Monday, December 24, 2012

The military is declaring war against alcohol in a big way. Marines at Camp Pendleton, North San Diego California and Miramar California face random DUI Breathalyzer tests 2 times per year beginning January 1, 2013, San Diego DUI lawyers announce


The military is declaring war against alcohol in a big way.  Marines at Camp Pendleton, North San Diego California and Miramar California face random DUI Breathalyzer tests 2 times per year beginning January 1, 2013, San Diego DUI lawyers say.
This is clearly the toughest anti-drinking policy in the United States military, San Diego California attorneys are told.
Lt. Gen. R.E. Milstead Jr., deputy commandant for manpower and reserve affairs, ordered any Marine or sailor with a BAC level of .01% or higher to be referred for possible alcohol counseling.  Those with tests at .04% or higher shall be referred to medical personnel to check "fitness for duty."
The new order "is primarily for deterrence and education."  Nothing will stop commanders from handing out punishment.  Each unit will have an officer or staff noncommissioned officer to act as the alcohol screening program coordinator. In September, a study by the Institute of Medicine, per DOD discovered binge drinking, often called "sport drinking," is increasing among military personnel in all branches.
In 1998, 35% of personnel admitted to binge drinking in the previous year. In 2008, the last year for which statistics were available, that figure had risen to 47%. Twenty percent of personnel classified themselves as "heavy" drinkers.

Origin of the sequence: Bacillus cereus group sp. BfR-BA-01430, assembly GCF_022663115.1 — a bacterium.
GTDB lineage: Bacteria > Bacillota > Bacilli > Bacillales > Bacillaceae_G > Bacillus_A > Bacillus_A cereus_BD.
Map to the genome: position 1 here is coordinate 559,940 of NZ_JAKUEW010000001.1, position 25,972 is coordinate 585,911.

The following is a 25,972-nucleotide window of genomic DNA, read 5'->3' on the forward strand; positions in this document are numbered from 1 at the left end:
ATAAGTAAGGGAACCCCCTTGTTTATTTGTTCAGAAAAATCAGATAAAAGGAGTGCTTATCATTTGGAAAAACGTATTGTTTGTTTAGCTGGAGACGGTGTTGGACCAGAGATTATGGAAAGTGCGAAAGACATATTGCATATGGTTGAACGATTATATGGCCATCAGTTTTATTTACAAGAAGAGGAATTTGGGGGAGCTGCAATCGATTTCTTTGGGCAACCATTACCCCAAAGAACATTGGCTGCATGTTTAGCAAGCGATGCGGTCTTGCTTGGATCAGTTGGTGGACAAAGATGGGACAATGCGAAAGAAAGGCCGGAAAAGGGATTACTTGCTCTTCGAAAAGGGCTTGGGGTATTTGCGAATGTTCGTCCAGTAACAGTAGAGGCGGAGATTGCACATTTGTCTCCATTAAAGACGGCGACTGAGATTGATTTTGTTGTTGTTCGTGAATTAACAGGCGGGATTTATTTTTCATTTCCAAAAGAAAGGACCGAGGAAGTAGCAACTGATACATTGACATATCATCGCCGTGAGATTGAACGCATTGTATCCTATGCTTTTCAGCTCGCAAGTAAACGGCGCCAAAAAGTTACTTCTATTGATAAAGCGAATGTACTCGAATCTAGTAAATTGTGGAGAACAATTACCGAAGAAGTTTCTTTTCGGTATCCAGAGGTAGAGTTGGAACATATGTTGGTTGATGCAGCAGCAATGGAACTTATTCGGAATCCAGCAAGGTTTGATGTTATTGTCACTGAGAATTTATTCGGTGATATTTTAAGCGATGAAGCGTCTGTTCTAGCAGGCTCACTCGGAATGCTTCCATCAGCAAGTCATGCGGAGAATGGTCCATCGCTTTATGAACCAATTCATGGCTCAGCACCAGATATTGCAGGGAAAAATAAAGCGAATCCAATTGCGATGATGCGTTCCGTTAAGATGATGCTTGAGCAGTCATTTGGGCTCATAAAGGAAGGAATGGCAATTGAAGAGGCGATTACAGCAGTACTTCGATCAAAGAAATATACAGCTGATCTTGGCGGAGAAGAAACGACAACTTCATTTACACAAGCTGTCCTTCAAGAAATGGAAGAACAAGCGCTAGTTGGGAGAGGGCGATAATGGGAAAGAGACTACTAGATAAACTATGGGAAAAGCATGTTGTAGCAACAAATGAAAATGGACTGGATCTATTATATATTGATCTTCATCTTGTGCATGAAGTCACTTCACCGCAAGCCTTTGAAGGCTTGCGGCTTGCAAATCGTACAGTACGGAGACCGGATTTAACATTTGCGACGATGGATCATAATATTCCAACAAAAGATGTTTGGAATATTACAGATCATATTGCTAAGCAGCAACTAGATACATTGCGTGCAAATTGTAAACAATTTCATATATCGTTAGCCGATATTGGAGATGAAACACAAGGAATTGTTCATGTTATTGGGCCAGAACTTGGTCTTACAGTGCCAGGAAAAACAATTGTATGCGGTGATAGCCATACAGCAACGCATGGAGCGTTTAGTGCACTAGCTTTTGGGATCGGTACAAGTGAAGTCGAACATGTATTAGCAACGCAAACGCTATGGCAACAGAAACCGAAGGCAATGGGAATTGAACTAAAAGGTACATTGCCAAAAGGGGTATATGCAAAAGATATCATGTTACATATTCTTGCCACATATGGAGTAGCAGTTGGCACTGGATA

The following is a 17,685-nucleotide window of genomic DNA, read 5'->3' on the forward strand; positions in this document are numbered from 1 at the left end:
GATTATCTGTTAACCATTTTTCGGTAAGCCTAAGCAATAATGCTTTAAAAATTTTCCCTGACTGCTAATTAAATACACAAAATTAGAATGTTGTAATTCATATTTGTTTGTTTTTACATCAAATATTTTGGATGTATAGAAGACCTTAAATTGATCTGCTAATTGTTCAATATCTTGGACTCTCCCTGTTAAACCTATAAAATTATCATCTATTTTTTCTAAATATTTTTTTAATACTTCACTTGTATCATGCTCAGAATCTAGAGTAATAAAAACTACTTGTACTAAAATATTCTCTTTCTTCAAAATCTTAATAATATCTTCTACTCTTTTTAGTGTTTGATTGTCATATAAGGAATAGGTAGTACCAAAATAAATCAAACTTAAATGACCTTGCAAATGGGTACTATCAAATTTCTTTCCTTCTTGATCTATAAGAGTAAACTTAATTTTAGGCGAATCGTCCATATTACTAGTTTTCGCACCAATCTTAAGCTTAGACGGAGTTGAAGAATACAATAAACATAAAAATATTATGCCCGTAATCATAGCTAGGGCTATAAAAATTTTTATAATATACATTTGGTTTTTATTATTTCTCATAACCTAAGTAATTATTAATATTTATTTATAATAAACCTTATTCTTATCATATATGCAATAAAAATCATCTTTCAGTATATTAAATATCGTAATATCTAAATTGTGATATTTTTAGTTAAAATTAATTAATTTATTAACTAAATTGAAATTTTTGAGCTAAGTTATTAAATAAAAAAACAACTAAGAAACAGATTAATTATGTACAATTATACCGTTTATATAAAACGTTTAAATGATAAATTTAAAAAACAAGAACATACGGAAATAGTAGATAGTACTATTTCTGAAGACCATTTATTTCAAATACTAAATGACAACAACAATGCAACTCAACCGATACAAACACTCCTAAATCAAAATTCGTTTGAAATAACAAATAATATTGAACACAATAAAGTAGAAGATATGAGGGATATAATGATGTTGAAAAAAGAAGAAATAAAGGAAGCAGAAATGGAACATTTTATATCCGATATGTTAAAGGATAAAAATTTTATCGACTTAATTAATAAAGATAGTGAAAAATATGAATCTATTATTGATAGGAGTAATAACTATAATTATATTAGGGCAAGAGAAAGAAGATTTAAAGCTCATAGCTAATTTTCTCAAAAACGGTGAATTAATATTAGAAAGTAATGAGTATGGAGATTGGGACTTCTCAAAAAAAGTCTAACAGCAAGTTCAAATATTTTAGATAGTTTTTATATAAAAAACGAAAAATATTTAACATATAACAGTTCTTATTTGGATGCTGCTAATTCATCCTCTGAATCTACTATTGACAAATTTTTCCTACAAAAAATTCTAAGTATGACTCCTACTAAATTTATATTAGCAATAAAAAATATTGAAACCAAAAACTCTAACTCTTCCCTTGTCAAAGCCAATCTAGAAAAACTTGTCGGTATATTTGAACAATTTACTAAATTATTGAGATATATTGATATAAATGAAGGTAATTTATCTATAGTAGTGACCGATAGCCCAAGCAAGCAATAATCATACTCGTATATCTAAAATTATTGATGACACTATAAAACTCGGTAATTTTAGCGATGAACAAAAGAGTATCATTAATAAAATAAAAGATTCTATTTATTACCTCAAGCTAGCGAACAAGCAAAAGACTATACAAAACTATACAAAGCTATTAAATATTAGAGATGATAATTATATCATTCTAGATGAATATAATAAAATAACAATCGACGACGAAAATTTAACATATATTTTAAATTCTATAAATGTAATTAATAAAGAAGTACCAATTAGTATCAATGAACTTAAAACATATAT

Noting that "alcohol has long been part of military culture," the study's authors, including professors from USC and UC San Francisco, called for better leadership from the top of the chain of command in curbing excess drinking. Among the recommendations was "routine screening for excessive alcohol consumption."
Under the Marine order, monthly reports about the results of the alcohol screening program will be kept by each Marine unit, and quarterly reports will be submitted to Marine Corps headquarters.
In fiscal 2011, the last year for which statistics are available, the Marine Corps reported 13 alcohol-related deaths among Marines in this country and abroad. Included were Marines killed by vehicle and motorcycle crashes, one from falling 17 stories from a building, one from attempting to run across a freeway near Camp Pendleton and several that occurred during binge drinking when the Marine passed out and could not be revived.
Officials have also expressed alarm about a link between domestic violence and sexual assault cases and alcohol use.  One summer Marine Corps report indicated that there had been 333 reported cases of sexual assault corpswide in 2011 and in many cases, the aggressor, the victim or both drank alcohol.